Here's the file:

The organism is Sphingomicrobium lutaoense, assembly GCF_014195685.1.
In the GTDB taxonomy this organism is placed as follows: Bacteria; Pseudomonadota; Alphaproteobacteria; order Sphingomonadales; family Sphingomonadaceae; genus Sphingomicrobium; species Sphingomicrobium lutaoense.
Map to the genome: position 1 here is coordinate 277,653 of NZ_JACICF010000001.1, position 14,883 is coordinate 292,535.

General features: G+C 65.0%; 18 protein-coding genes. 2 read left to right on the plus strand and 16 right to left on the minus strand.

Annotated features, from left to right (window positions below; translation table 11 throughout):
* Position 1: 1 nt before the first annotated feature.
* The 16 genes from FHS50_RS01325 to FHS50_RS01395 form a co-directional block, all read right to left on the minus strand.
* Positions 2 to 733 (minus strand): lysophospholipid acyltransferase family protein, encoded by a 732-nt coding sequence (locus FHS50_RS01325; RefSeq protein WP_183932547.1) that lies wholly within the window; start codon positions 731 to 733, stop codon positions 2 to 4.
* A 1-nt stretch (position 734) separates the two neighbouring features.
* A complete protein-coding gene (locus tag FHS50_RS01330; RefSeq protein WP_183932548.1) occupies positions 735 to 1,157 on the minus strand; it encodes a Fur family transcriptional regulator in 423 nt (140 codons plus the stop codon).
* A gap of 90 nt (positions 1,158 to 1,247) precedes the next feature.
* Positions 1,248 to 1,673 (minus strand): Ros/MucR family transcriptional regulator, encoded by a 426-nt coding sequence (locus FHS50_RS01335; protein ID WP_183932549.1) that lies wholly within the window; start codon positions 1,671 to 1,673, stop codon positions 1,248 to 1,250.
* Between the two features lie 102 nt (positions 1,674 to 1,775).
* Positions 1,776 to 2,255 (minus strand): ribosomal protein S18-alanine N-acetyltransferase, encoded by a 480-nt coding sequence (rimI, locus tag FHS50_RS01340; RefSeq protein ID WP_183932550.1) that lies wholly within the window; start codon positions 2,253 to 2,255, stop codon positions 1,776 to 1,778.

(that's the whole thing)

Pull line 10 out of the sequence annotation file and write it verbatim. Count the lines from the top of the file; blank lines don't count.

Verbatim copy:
* A complete protein-coding gene (locus tag FHS50_RS01330; RefSeq protein WP_183932548.1) occupies positions 735 to 1,157 on the minus strand; it encodes a Fur family transcriptional regulator in 423 nt (140 codons plus the stop codon).